QE3 – two intoxicating ingredients

Financial Times

Markets had been expecting Federal Reserve chairman Ben Bernanke to refill the punch bowl. He did, but he forgot the fruit juice. The Fed is now ladling out straight booze.

Quantitative easing 3 is here. The Fed will buy $40bn of agency mortgage-backed securities a month, and keep rates at rock bottom levels through mid-2015, versus the old target of late 2014. And QE3 has two intoxicating ingredients that distinguish it from earlier rounds. First, the Fed did not set a limit on the amount of securities purchases it would make. It plans to keep buying until the labour market improves “substantially” (though what Bernanke means by this is unclear; he’ll know it when he sees it, apparently). Second, the Fed plans to keep policy accommodative “for considerable time” after the economy strengthens, signalling that it would not be deterred even if inflation picks up periodically. If that wasn’t enough, the option of additional measures was left open, should the job market stay weak.

This 80-proof accommodation should allow this year’s party in risk assets to continue – in the short term. The S&P 500 was already up 14 per cent this year, and added nearly 2 per cent after the announcement. The materials sector was up 2.5 per cent. Homebuilder stocks, many of which have doubled this year, were positively giddy, as mortgages should stay cheap. Junk bonds yields, already at all-time low yields near 6 per cent, could well head lower.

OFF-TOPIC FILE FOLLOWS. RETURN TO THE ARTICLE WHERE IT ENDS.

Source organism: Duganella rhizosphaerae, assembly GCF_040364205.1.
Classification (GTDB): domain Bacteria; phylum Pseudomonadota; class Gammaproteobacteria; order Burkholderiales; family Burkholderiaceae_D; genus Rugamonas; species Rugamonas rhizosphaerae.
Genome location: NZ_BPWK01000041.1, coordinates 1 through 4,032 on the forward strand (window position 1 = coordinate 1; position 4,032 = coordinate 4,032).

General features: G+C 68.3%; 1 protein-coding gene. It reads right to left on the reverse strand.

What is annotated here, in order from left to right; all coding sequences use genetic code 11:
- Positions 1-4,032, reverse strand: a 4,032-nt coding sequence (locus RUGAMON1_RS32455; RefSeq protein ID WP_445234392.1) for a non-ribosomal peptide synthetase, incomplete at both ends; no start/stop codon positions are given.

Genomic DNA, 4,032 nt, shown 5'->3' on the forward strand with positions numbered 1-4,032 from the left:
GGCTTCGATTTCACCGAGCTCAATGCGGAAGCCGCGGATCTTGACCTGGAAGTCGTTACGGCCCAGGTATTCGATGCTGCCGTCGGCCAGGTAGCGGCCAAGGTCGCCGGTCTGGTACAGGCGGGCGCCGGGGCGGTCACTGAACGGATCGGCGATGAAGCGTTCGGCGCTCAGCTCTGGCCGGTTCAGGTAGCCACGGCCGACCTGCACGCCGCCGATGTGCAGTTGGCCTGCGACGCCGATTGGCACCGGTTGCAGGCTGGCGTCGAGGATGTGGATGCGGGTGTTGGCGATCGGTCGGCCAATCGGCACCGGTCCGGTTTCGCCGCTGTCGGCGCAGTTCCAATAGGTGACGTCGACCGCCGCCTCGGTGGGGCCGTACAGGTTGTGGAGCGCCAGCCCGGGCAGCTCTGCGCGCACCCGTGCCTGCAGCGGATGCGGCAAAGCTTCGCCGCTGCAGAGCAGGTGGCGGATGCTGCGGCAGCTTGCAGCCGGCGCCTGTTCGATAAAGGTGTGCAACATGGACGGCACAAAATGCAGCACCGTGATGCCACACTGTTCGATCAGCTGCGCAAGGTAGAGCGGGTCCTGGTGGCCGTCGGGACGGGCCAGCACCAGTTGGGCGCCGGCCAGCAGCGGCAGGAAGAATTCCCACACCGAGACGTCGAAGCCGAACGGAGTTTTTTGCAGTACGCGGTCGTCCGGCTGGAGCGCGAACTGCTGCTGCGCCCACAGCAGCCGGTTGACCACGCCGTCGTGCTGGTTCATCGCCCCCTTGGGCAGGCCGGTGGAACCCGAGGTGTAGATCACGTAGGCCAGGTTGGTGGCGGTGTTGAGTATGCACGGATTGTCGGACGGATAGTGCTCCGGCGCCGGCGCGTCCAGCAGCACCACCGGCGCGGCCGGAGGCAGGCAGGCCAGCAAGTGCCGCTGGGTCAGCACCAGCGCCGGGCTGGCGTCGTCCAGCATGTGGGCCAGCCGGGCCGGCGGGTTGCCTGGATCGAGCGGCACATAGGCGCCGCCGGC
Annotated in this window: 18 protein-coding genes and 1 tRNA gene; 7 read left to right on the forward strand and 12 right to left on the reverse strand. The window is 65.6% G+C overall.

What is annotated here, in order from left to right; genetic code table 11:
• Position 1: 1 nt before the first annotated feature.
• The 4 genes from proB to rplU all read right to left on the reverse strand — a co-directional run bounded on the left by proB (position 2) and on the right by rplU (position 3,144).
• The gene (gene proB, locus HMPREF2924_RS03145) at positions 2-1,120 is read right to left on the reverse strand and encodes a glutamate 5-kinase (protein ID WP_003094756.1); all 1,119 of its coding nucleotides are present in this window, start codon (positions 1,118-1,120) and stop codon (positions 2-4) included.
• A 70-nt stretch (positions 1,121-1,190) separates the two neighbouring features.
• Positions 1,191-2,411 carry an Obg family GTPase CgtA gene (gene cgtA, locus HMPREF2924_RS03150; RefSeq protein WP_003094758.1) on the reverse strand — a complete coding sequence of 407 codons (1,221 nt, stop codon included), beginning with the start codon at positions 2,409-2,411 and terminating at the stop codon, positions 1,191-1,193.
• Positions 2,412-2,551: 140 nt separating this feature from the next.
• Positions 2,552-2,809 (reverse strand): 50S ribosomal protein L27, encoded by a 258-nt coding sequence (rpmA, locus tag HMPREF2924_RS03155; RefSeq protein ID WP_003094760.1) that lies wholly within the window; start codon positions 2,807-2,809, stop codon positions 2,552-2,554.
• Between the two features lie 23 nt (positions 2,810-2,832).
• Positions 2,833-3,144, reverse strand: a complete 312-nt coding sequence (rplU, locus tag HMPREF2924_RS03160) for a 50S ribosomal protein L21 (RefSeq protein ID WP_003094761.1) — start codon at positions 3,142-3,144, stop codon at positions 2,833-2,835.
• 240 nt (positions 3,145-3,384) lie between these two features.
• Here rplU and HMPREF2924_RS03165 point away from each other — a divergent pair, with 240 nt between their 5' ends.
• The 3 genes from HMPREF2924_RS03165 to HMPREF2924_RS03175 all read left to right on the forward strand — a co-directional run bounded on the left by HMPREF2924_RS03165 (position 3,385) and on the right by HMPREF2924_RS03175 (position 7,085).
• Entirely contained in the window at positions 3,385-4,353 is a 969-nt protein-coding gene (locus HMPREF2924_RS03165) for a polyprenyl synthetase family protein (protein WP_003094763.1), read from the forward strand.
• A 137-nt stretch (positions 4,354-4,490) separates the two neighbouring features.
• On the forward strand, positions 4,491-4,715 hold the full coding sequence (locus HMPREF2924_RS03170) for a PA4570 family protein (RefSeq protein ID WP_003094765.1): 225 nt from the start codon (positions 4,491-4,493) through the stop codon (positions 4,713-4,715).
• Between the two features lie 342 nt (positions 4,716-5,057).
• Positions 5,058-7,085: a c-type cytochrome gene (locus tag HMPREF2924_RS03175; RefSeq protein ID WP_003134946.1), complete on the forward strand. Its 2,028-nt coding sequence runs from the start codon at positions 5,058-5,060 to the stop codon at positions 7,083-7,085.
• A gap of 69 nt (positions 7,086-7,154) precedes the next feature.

It has always been clear that Fed activism supported risk assets by enticing savers out of low-risk ones, as well as putting money in homeowners’ pockets by driving mortgage rates down. What nobody knows is the degree to which people made nominally richer in this way will turn around and pump money into the rest of the economy. The Fed is determined to find out. Bottoms up!





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